What is oral Rehydration therapy (ORT)


The term ORT include      

  1. Complete oral rehydration salts (ORS) solution with composition with in the WHO recommended range.
  2. Solutions made /Tom sugar and salt
  3. Food based solutions

What Is Ort?

 ORS is an important from of ORT, for prevention as well as treatment of dehydration

Type of ORT

Composition per litre

Appropriate use

 Home made fluids with substrate

 and salt

 Sugar and salt solution

Sugar (Sucrose) 40g

Salt (NaCl) 4g

Prevention of dehydration

 Food based solutions


 Rice water with salt


 Lassi with salt

Rice approximately 50g

(precise measurement not required) Salt 4g

 Prevention of dehydration

Home fluids without insisting on both    a glucose precursor and salt or their  presence in specified amounts

 1) Plain water, lemon water, coconut  water, soups.

 2) Thin rice kanji, dal water without  salt

Prevention of dehydration; most useful in presence of continued feeding which provides both absorbable and some salt.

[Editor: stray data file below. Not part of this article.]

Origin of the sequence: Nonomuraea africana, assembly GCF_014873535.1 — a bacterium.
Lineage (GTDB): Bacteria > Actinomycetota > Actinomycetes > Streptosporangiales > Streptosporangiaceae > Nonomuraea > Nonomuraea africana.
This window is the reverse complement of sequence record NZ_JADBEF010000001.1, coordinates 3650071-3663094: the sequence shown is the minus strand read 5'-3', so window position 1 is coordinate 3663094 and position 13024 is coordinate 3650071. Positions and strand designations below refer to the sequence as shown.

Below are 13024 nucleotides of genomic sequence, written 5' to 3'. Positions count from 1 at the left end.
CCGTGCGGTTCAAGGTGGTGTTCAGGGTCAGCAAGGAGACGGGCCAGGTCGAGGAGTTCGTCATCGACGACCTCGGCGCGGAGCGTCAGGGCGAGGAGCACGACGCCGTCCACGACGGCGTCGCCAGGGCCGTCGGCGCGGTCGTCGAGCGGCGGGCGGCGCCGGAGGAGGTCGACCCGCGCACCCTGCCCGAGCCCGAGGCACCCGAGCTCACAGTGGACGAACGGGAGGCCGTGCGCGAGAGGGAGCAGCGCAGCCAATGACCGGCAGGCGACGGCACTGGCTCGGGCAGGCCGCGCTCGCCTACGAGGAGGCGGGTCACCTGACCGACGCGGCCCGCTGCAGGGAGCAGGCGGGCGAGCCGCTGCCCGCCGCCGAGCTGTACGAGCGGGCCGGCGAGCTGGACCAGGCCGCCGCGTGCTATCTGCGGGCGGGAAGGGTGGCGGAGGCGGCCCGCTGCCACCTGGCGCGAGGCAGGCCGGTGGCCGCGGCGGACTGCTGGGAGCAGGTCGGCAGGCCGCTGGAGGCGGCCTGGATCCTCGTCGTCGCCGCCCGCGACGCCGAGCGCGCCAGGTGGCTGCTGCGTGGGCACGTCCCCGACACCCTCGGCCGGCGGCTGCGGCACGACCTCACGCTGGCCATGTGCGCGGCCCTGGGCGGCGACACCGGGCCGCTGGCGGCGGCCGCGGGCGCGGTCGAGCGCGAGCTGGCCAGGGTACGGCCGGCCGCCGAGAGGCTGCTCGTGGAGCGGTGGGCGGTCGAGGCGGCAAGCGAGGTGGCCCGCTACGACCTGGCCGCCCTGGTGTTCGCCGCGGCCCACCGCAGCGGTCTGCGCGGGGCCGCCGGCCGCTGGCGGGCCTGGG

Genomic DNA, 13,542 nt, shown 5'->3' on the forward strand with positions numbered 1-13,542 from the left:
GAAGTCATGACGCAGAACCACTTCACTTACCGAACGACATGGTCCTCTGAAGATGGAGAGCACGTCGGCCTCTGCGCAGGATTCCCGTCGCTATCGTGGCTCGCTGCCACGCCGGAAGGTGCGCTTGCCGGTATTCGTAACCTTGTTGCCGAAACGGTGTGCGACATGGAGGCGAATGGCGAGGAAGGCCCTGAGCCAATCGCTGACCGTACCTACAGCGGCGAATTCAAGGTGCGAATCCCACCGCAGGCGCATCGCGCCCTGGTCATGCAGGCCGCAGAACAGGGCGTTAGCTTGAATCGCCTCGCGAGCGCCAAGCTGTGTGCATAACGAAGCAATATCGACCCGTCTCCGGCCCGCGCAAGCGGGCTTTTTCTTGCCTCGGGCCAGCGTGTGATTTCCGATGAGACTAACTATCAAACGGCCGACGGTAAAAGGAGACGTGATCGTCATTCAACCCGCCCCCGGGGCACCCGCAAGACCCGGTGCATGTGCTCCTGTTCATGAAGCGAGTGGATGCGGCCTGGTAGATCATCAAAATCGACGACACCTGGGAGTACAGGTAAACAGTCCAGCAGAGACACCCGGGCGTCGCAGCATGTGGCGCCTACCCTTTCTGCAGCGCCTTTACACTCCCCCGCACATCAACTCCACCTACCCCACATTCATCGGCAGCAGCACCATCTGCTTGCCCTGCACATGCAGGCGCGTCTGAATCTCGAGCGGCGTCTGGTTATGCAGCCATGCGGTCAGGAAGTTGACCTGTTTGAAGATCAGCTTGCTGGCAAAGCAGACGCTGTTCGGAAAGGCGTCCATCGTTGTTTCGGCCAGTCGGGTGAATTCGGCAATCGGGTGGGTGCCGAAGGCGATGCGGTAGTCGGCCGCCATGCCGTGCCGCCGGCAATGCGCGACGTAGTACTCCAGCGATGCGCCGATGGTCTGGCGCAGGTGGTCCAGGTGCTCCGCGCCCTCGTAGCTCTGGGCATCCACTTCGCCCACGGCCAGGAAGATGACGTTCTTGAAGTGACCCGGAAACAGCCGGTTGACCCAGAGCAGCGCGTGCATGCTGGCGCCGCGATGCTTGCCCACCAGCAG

What Is Not Ort?

Glucose water without salt. Fluids  without starch or sugar and salt in  children who are starved. Fluids  consumed in very small quantities ego  Tea.



* May be used for treatment of dehydration when ORS is not available and while child is being taken to a facility where ORS is available'


ORS solution

  1. Physiological basis - Glucose linked enhanced sodium absorption in the small intestine remains largely intact during acute diarrhoea of diverse aetiology.    
  2. Apart from glucose, sodium co-transport occurs with oligosaccharides {maltodextrins), disaccharides (sugar), and starch (rice) as they all release glucose after hydrolysis.       
  3. On other hand amino acid ego Glutamine, glycine, alanine, or their dipeptides are also known to independently stimulate sodium absorption. 

Composition of Who Oral Rehydration Salt Solution